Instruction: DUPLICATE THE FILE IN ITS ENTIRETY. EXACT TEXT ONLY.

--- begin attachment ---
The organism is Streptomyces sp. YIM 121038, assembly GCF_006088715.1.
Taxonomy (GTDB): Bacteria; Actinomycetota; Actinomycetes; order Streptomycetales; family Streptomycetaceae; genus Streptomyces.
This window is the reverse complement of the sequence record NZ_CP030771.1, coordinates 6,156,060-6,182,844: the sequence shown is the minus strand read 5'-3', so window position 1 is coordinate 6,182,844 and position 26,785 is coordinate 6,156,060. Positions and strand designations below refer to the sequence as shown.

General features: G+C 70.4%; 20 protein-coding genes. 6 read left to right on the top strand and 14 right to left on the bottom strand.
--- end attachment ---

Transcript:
The organism is Streptomyces sp. YIM 121038, assembly GCF_006088715.1.
Taxonomy (GTDB): Bacteria; Actinomycetota; Actinomycetes; order Streptomycetales; family Streptomycetaceae; genus Streptomyces.
This window is the reverse complement of the sequence record NZ_CP030771.1, coordinates 6,156,060-6,182,844: the sequence shown is the minus strand read 5'-3', so window position 1 is coordinate 6,182,844 and position 26,785 is coordinate 6,156,060. Positions and strand designations below refer to the sequence as shown.

General features: G+C 70.4%; 20 protein-coding genes. 6 read left to right on the top strand and 14 right to left on the bottom strand.